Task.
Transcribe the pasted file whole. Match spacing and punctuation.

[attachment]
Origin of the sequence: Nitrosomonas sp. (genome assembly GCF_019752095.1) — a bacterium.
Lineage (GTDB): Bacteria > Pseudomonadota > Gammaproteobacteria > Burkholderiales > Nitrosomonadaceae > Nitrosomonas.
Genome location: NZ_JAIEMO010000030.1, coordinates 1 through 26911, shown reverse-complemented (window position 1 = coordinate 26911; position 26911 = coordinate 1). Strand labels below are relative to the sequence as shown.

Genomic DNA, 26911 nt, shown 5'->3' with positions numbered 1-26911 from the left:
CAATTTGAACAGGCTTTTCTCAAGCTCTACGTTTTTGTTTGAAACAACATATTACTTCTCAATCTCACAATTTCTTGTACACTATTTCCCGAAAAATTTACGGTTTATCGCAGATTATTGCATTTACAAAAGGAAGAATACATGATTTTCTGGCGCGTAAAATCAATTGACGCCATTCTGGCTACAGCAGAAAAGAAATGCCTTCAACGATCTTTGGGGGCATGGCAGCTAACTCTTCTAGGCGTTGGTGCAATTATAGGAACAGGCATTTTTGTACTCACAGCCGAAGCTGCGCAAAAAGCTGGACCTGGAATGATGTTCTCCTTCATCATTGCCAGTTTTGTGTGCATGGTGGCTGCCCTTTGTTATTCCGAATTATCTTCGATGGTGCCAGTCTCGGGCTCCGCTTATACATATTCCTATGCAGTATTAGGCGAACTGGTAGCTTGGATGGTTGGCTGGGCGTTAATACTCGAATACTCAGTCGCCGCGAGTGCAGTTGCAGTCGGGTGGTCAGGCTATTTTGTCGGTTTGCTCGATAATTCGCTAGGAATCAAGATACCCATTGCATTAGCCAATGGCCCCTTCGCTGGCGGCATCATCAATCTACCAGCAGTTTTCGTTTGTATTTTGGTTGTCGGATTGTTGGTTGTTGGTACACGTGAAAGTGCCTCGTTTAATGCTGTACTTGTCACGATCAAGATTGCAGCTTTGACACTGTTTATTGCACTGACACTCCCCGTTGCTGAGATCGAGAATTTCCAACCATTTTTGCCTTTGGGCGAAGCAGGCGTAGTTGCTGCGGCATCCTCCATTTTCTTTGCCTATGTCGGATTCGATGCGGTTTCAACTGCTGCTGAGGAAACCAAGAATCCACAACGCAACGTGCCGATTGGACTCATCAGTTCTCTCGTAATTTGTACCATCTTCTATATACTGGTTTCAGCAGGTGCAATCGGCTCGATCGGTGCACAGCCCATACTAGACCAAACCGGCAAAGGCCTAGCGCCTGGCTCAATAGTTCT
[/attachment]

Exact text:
Origin of the sequence: Nitrosomonas sp. (genome assembly GCF_019752095.1) — a bacterium.
Lineage (GTDB): Bacteria > Pseudomonadota > Gammaproteobacteria > Burkholderiales > Nitrosomonadaceae > Nitrosomonas.
Genome location: NZ_JAIEMO010000030.1, coordinates 1 through 26911, shown reverse-complemented (window position 1 = coordinate 26911; position 26911 = coordinate 1). Strand labels below are relative to the sequence as shown.

Genomic DNA, 26911 nt, shown 5'->3' with positions numbered 1-26911 from the left:
CAATTTGAACAGGCTTTTCTCAAGCTCTACGTTTTTGTTTGAAACAACATATTACTTCTCAATCTCACAATTTCTTGTACACTATTTCCCGAAAAATTTACGGTTTATCGCAGATTATTGCATTTACAAAAGGAAGAATACATGATTTTCTGGCGCGTAAAATCAATTGACGCCATTCTGGCTACAGCAGAAAAGAAATGCCTTCAACGATCTTTGGGGGCATGGCAGCTAACTCTTCTAGGCGTTGGTGCAATTATAGGAACAGGCATTTTTGTACTCACAGCCGAAGCTGCGCAAAAAGCTGGACCTGGAATGATGTTCTCCTTCATCATTGCCAGTTTTGTGTGCATGGTGGCTGCCCTTTGTTATTCCGAATTATCTTCGATGGTGCCAGTCTCGGGCTCCGCTTATACATATTCCTATGCAGTATTAGGCGAACTGGTAGCTTGGATGGTTGGCTGGGCGTTAATACTCGAATACTCAGTCGCCGCGAGTGCAGTTGCAGTCGGGTGGTCAGGCTATTTTGTCGGTTTGCTCGATAATTCGCTAGGAATCAAGATACCCATTGCATTAGCCAATGGCCCCTTCGCTGGCGGCATCATCAATCTACCAGCAGTTTTCGTTTGTATTTTGGTTGTCGGATTGTTGGTTGTTGGTACACGTGAAAGTGCCTCGTTTAATGCTGTACTTGTCACGATCAAGATTGCAGCTTTGACACTGTTTATTGCACTGACACTCCCCGTTGCTGAGATCGAGAATTTCCAACCATTTTTGCCTTTGGGCGAAGCAGGCGTAGTTGCTGCGGCATCCTCCATTTTCTTTGCCTATGTCGGATTCGATGCGGTTTCAACTGCTGCTGAGGAAACCAAGAATCCACAACGCAACGTGCCGATTGGACTCATCAGTTCTCTCGTAATTTGTACCATCTTCTATATACTGGTTTCAGCAGGTGCAATCGGCTCGATCGGTGCACAGCCCATACTAGACCAAACCGGCAAAGGCCTAGCGCCTGGCTCAATAGTTCT